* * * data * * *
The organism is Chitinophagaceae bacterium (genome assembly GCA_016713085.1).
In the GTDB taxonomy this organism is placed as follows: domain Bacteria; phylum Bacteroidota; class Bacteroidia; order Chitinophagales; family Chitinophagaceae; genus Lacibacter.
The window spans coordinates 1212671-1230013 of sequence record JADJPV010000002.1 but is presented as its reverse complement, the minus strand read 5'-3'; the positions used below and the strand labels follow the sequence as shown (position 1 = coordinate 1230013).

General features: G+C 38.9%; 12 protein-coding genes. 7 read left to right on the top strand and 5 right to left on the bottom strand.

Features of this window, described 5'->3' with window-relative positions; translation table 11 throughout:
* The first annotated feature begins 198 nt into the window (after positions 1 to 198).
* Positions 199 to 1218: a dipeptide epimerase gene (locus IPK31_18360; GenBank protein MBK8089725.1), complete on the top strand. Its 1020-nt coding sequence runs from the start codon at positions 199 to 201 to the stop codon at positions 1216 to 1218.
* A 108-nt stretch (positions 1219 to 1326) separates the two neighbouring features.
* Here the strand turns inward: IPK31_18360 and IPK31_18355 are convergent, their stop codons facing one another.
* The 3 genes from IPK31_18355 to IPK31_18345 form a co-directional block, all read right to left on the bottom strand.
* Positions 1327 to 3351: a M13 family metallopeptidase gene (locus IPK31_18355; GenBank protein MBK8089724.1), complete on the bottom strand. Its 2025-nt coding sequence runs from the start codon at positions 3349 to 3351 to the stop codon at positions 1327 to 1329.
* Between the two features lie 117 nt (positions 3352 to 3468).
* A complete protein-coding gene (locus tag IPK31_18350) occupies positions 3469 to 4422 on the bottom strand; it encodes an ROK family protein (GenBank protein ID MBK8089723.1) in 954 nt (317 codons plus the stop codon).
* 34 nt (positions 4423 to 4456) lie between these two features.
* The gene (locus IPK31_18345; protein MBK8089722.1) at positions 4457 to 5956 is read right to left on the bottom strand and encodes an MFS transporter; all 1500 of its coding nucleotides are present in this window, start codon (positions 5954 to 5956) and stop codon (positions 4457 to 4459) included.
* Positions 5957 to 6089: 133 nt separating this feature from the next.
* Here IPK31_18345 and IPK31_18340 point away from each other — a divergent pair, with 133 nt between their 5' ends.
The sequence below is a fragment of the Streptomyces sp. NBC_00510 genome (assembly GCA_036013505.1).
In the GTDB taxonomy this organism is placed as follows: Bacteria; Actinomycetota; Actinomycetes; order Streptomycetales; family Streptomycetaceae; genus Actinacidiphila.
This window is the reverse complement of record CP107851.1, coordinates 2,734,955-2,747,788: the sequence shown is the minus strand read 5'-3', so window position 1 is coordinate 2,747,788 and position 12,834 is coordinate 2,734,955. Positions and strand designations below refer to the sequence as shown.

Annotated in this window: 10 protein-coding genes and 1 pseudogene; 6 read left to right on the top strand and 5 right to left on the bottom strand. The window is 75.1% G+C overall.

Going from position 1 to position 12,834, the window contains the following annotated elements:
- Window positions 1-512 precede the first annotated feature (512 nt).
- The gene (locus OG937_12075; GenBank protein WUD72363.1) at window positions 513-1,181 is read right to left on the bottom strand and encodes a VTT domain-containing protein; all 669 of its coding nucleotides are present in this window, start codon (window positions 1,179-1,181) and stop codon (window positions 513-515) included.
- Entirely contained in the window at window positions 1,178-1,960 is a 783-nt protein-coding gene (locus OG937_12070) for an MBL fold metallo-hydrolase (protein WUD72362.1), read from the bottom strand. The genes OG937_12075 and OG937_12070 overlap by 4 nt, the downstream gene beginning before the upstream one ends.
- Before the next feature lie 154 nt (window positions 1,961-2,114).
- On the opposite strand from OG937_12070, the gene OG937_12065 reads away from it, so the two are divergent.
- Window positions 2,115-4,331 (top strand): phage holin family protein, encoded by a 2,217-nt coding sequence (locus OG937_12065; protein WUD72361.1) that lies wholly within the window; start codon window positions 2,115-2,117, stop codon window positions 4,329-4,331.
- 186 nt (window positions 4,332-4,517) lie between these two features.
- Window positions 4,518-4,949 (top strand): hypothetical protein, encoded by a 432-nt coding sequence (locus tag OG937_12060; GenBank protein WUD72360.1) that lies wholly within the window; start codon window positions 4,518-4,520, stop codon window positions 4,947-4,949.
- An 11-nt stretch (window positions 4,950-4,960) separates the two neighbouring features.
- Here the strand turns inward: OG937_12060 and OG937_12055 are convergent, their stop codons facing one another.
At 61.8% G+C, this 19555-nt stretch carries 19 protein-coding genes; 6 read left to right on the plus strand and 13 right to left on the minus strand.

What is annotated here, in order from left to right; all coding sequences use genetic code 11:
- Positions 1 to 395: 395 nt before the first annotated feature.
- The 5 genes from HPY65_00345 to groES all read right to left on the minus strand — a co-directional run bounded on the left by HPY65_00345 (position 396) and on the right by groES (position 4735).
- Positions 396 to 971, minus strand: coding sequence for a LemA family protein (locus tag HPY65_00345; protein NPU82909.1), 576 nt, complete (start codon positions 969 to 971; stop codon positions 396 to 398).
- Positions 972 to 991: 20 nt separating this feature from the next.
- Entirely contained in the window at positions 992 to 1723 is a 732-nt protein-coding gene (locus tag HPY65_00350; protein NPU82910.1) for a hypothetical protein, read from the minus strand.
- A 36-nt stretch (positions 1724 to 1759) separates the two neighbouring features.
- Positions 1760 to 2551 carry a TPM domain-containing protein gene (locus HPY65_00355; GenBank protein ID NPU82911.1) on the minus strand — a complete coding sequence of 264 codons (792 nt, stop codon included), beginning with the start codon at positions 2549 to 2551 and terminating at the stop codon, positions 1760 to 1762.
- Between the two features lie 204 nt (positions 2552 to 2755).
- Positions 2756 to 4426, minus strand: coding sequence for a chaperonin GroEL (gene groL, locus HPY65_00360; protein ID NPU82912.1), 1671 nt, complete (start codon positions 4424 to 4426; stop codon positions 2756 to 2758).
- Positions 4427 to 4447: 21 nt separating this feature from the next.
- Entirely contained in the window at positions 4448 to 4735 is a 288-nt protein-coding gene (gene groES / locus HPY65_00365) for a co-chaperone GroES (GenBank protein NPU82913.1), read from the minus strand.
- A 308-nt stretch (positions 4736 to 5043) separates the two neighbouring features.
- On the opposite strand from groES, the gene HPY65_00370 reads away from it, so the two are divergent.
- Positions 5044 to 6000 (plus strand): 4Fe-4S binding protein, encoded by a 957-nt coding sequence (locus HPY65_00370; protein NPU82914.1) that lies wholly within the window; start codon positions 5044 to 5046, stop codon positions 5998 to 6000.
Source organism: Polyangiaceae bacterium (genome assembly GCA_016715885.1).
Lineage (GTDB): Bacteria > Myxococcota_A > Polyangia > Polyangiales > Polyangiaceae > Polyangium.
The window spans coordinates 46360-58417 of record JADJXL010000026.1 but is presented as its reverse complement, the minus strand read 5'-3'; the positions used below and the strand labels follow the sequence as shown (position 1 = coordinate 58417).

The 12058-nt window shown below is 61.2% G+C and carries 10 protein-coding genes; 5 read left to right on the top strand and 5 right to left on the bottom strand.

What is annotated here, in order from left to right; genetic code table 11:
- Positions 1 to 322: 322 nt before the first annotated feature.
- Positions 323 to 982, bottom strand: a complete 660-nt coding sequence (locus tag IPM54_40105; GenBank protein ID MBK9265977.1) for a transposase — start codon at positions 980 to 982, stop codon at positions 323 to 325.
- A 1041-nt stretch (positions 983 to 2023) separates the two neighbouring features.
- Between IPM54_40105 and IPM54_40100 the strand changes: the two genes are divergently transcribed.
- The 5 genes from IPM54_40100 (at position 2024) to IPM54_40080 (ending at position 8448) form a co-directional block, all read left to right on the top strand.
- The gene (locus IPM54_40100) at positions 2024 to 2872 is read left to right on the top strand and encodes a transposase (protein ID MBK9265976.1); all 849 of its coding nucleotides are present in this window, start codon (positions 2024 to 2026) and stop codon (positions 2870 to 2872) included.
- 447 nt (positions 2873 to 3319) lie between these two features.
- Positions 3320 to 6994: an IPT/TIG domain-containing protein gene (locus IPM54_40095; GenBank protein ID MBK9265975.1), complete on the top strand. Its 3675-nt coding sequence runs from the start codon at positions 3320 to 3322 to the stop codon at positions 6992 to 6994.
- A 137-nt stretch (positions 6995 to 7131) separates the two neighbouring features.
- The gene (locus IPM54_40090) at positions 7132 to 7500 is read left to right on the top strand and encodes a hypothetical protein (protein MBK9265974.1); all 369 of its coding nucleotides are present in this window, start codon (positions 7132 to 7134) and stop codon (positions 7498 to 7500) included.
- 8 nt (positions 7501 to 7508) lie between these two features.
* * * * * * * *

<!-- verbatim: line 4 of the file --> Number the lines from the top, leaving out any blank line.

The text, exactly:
General features: G+C 38.9%; 12 protein-coding genes. 7 read left to right on the top strand and 5 right to left on the bottom strand.